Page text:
02.05.2018 Feature Article

Can The New Gambian Leader Resists The Temptation Of Corruption?

Adama Barrow and his wife Fatoumata-Bah-BarrowAdama Barrow and his wife Fatoumata-Bah-Barrow
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Massive corruption within African politics reveals that African leaders enter into politics to enrich themselves. They are never inspired by the conditions of the poor people, therefore, how different is Adama Barrow, the new Gambian leader?

Hunger, poverty, and desperation, are some of the reasons that force poor African masses to seek for a new leader. It happens many times, especially when a president has been in power for decades without any significant change.

Years after the authoritarian former ruler of the Gambia, Yahya Jammeh, ruled the country in a palace of corruption and iron fist, frustrated Gambians, longing for a change of government jubilate and danced on the streets of the capital, Banjul when Adama Barrow, a former security guard in Britain was sworn in as the new Gambia leader.

Just a few months after becoming the new Gambian leader, it is now emerging that Barrow is denying his own promises and gradually drifting to the road of corruption. According to journalist Sam Phartey, Smbc News, in an article captioned:

Barrow sparks anger over new foundation
Gambia’s President Adama Barrow has ignited outburst after it emerged a foundation has been set up in his name by his aides, notably an ambassador at large.

There has been an overwhelming call for Mr. Barrow not to proceed with having the so-called Adama Barrow Foundation for Inclusive Development launched.

Activists cited conflict of interest, accusing the country’s leader of gently transforming into politicians will plan to entrench himself in power. They demand he steps down in five years as promised by the realtor turned head of state.

Fatou Ceesay, Barrow’s Ambassador at Large caused the firestorm after posting a job opening for an administrative officer for the foundation on Facebook.

Barrow’s political opponents say it is a reminder of former President Yahya Jammeh’s foundation, which was a scheme to stash taxpayers money.

The foundation said it will build mosques all around the secular country, angering Christians, who were marginalized by Jammeh’s regime that declared The Gambia an Islamic state.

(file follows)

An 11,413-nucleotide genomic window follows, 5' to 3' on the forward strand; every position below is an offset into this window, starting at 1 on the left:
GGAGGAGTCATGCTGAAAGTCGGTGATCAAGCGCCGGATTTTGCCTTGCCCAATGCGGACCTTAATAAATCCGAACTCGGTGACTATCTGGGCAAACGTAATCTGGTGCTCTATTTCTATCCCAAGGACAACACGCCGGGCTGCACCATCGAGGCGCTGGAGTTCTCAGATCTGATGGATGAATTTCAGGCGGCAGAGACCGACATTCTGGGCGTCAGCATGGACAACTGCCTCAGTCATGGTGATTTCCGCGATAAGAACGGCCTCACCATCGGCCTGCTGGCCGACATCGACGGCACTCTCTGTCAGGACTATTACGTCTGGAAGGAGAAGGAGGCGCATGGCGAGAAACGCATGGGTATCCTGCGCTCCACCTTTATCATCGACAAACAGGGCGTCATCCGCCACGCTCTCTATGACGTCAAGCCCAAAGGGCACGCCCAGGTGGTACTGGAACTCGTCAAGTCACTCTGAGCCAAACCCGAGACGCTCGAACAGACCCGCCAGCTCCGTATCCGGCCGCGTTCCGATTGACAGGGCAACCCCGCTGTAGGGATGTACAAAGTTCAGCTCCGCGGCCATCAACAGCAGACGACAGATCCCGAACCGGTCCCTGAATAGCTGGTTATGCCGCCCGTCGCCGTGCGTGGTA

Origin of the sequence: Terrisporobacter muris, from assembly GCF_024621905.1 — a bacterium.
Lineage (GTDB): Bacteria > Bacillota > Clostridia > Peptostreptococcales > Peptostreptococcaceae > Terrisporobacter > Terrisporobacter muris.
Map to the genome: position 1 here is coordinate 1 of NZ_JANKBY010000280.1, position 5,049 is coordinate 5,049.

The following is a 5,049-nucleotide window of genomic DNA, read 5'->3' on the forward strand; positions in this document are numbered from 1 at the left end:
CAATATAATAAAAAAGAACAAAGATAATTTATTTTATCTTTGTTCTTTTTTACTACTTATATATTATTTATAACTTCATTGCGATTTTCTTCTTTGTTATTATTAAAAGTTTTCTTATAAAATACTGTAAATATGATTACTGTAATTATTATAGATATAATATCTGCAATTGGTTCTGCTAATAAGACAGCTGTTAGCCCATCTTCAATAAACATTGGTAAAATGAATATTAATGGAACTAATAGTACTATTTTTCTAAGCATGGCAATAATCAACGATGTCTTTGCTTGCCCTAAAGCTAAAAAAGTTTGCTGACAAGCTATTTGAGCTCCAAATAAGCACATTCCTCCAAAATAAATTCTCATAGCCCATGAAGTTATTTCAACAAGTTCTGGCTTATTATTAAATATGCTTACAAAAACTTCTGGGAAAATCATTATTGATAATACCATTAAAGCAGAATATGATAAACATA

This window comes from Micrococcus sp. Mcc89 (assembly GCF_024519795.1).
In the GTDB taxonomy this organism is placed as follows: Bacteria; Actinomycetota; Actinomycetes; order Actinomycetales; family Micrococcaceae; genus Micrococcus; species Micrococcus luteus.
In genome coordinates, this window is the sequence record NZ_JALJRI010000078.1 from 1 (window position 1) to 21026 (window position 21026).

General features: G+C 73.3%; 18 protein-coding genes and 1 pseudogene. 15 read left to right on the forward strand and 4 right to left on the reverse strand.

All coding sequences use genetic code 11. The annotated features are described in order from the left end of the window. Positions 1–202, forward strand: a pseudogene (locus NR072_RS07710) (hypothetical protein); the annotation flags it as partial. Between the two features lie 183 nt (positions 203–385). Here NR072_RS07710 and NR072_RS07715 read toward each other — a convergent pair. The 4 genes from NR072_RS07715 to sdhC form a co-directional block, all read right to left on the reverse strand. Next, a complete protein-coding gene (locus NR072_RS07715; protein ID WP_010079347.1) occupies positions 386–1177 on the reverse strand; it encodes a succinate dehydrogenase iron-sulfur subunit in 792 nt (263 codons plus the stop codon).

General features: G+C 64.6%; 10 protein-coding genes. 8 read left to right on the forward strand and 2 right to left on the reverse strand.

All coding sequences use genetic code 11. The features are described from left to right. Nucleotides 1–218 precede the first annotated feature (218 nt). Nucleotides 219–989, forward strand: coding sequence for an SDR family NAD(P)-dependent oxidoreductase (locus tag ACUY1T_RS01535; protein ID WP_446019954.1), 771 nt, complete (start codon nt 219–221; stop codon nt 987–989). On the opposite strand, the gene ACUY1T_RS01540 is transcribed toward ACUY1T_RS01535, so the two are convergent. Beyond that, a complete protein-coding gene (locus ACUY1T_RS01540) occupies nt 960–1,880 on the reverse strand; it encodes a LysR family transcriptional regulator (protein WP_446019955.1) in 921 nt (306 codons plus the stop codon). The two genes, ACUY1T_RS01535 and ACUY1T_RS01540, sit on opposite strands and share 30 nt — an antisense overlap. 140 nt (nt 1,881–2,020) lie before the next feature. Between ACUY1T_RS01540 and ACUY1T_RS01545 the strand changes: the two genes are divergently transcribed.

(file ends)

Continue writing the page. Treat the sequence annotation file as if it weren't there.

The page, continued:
Political opponents of Mr. Barrow said most of the foundation’s objectives were part of the government’s job description, which are also outlined in the Barrow administration’s national development blueprint, citing potential conflict of interest.

They demand Mr. Barrow focus on the task of the presidency and not to be involved in running foundations and movements like his predecessor.

Barrow’s wife, First Lady Fatoumatta Bah is already running a foundation. That, many including his supporters say is enough, unless Barrow is on a political gimmick to prolong his stay and seek a second mandate, opposed to his pledge of serving a single term.

In Africa, many people want to be politicians not because they have the desire to help or serve the people but to get rich. This is one of the reasons the development of the continent has been very slow despite the vast mineral resources Africa has.

Until the Gambians will believe and trust in Adama Barrow, he must fully serve the people in the most honest way and improve the country's educational and health sectors.

Africa has a long way to go because for decades they depend on foreign aid which comes at a cost. If African leaders wouldn't let the country to be referred to as 'shithole nations,' then they must wake up. They have disappointed Africans for too long.

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